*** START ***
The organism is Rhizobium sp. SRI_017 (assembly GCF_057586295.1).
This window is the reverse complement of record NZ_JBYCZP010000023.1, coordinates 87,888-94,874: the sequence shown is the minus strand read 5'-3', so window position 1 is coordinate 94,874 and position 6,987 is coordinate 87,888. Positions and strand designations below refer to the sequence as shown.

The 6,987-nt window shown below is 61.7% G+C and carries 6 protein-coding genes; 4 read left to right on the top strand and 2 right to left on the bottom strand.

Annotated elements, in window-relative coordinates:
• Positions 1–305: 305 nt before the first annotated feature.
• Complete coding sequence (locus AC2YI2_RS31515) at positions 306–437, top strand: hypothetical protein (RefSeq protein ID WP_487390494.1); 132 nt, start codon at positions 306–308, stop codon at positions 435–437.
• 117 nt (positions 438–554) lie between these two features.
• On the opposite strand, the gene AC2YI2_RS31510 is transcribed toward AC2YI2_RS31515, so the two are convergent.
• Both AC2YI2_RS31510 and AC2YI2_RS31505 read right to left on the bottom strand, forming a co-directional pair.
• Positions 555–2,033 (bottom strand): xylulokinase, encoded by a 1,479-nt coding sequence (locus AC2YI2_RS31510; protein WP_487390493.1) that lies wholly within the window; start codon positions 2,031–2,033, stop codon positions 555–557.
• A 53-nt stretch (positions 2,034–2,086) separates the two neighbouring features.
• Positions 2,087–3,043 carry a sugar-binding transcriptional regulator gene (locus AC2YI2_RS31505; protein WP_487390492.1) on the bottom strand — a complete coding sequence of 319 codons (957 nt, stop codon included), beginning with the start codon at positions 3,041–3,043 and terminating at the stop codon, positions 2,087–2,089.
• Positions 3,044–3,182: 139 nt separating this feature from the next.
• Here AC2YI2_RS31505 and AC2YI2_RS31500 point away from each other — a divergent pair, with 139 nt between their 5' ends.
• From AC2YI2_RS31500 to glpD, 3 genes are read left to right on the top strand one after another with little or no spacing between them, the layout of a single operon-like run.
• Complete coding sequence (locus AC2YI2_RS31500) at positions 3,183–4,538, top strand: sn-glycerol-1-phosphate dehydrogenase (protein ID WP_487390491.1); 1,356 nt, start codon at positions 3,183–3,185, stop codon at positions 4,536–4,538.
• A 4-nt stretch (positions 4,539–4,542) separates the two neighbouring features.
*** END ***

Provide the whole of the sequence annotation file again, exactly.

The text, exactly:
The organism is Rhizobium sp. SRI_017 (assembly GCF_057586295.1).
This window is the reverse complement of record NZ_JBYCZP010000023.1, coordinates 87,888-94,874: the sequence shown is the minus strand read 5'-3', so window position 1 is coordinate 94,874 and position 6,987 is coordinate 87,888. Positions and strand designations below refer to the sequence as shown.

The 6,987-nt window shown below is 61.7% G+C and carries 6 protein-coding genes; 4 read left to right on the top strand and 2 right to left on the bottom strand.

Annotated elements, in window-relative coordinates:
• Positions 1–305: 305 nt before the first annotated feature.
• Complete coding sequence (locus AC2YI2_RS31515) at positions 306–437, top strand: hypothetical protein (RefSeq protein ID WP_487390494.1); 132 nt, start codon at positions 306–308, stop codon at positions 435–437.
• 117 nt (positions 438–554) lie between these two features.
• On the opposite strand, the gene AC2YI2_RS31510 is transcribed toward AC2YI2_RS31515, so the two are convergent.
• Both AC2YI2_RS31510 and AC2YI2_RS31505 read right to left on the bottom strand, forming a co-directional pair.
• Positions 555–2,033 (bottom strand): xylulokinase, encoded by a 1,479-nt coding sequence (locus AC2YI2_RS31510; protein WP_487390493.1) that lies wholly within the window; start codon positions 2,031–2,033, stop codon positions 555–557.
• A 53-nt stretch (positions 2,034–2,086) separates the two neighbouring features.
• Positions 2,087–3,043 carry a sugar-binding transcriptional regulator gene (locus AC2YI2_RS31505; protein WP_487390492.1) on the bottom strand — a complete coding sequence of 319 codons (957 nt, stop codon included), beginning with the start codon at positions 3,041–3,043 and terminating at the stop codon, positions 2,087–2,089.
• Positions 3,044–3,182: 139 nt separating this feature from the next.
• Here AC2YI2_RS31505 and AC2YI2_RS31500 point away from each other — a divergent pair, with 139 nt between their 5' ends.
• From AC2YI2_RS31500 to glpD, 3 genes are read left to right on the top strand one after another with little or no spacing between them, the layout of a single operon-like run.
• Complete coding sequence (locus AC2YI2_RS31500) at positions 3,183–4,538, top strand: sn-glycerol-1-phosphate dehydrogenase (protein ID WP_487390491.1); 1,356 nt, start codon at positions 3,183–3,185, stop codon at positions 4,536–4,538.
• A 4-nt stretch (positions 4,539–4,542) separates the two neighbouring features.